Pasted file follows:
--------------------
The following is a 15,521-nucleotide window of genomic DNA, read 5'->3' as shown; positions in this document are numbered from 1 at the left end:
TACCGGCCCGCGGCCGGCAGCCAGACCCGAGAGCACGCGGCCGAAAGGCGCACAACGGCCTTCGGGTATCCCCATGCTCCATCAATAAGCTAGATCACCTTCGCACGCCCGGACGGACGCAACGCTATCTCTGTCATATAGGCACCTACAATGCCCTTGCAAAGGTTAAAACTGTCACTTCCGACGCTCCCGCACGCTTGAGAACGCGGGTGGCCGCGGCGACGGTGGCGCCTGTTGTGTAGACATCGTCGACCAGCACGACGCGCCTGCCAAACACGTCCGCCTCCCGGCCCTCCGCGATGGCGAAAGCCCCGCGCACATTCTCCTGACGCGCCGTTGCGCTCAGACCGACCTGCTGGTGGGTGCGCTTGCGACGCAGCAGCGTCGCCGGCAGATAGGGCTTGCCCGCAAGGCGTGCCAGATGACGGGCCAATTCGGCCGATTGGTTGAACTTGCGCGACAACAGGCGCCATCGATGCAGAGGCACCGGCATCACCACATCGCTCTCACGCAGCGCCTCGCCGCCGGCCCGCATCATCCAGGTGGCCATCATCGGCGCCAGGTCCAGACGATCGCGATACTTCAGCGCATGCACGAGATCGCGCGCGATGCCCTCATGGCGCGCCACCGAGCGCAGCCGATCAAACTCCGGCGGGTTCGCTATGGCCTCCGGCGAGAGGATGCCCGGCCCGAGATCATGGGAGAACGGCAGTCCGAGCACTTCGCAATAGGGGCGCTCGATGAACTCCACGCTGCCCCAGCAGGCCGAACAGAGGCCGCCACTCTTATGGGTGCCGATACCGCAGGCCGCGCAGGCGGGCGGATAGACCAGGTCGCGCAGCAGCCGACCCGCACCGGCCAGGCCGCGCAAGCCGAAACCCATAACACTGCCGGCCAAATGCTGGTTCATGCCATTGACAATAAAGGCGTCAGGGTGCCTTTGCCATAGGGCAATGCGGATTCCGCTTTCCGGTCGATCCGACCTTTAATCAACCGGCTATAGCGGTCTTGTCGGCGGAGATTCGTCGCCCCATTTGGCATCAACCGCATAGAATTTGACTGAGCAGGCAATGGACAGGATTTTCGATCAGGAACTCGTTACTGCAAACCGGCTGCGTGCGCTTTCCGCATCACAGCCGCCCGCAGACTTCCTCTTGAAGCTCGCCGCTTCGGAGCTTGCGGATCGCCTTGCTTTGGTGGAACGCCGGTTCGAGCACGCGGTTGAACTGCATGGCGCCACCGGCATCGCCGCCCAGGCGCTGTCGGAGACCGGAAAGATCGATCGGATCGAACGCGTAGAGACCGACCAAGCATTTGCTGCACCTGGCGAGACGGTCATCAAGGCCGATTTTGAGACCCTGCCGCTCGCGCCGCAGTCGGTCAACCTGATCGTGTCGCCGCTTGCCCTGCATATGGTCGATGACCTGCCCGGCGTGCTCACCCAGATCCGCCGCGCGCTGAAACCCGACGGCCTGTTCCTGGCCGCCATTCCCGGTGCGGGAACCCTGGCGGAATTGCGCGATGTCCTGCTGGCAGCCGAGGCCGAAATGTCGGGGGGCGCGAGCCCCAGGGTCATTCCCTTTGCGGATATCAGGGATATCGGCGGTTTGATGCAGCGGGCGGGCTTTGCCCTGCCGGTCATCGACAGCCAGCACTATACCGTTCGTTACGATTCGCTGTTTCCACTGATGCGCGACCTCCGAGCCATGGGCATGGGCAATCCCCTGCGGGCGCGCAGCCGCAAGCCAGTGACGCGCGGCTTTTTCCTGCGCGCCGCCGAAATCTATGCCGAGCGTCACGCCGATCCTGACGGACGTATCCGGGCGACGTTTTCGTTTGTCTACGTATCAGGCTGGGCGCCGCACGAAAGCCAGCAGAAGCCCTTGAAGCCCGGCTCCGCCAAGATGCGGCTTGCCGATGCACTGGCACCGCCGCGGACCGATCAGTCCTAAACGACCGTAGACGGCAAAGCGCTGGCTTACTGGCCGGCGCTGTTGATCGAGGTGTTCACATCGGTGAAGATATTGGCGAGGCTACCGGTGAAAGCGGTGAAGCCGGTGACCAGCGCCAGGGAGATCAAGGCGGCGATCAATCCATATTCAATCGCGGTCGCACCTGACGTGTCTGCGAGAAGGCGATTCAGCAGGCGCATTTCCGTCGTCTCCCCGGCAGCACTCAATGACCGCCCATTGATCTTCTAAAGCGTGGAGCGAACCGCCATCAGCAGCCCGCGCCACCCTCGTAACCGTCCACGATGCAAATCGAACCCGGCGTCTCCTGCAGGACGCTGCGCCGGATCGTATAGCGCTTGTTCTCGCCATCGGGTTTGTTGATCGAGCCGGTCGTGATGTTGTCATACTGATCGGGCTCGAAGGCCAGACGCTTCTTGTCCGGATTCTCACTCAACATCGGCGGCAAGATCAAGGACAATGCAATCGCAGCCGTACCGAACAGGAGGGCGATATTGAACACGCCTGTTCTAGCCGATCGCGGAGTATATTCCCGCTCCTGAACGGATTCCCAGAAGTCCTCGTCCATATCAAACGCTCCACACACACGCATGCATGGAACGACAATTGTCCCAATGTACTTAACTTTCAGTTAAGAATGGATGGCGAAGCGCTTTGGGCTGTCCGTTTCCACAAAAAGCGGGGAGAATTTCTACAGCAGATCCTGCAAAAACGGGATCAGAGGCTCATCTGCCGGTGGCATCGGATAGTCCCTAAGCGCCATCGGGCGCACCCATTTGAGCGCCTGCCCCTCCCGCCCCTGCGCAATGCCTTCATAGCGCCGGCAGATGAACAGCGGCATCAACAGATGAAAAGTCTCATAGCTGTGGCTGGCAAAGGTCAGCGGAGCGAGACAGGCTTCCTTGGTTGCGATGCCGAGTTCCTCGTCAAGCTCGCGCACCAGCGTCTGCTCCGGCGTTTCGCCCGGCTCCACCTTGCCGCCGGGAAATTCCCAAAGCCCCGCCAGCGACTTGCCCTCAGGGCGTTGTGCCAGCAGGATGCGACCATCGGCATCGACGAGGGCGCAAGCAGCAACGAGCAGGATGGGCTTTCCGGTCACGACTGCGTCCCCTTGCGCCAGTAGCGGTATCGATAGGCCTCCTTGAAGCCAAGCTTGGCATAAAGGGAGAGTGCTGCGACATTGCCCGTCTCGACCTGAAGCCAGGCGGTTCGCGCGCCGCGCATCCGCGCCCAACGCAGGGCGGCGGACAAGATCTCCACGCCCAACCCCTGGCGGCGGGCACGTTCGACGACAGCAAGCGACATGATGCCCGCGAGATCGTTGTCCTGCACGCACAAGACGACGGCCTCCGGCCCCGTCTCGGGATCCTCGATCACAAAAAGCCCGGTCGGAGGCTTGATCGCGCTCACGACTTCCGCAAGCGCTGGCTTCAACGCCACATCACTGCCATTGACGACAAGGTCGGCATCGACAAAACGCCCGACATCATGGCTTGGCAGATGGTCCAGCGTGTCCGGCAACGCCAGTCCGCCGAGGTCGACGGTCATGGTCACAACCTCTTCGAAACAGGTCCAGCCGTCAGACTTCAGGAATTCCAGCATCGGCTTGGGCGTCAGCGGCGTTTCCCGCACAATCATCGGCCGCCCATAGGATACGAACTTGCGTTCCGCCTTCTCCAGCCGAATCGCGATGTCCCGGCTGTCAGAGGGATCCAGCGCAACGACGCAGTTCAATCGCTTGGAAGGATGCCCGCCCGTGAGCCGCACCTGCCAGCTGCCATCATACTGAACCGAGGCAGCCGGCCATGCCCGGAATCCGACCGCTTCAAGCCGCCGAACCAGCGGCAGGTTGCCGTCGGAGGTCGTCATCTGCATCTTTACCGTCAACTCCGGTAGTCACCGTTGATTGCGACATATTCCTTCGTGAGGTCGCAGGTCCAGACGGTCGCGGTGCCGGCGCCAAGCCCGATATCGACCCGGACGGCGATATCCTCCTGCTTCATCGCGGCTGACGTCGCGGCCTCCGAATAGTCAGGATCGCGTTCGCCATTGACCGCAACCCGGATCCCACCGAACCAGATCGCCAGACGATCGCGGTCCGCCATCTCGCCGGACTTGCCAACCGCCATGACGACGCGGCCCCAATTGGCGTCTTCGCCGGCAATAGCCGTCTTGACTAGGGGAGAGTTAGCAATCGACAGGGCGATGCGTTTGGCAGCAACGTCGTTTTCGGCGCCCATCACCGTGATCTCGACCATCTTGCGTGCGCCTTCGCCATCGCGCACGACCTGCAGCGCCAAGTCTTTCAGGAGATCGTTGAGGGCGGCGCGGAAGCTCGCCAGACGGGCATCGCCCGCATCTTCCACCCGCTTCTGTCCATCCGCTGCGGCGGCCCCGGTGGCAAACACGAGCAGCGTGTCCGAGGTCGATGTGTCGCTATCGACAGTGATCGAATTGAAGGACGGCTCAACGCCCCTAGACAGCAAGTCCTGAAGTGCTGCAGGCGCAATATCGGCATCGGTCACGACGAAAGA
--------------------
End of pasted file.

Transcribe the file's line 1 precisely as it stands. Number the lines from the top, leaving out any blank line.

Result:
The following is a 15,521-nucleotide window of genomic DNA, read 5'->3' as shown; positions in this document are numbered from 1 at the left end: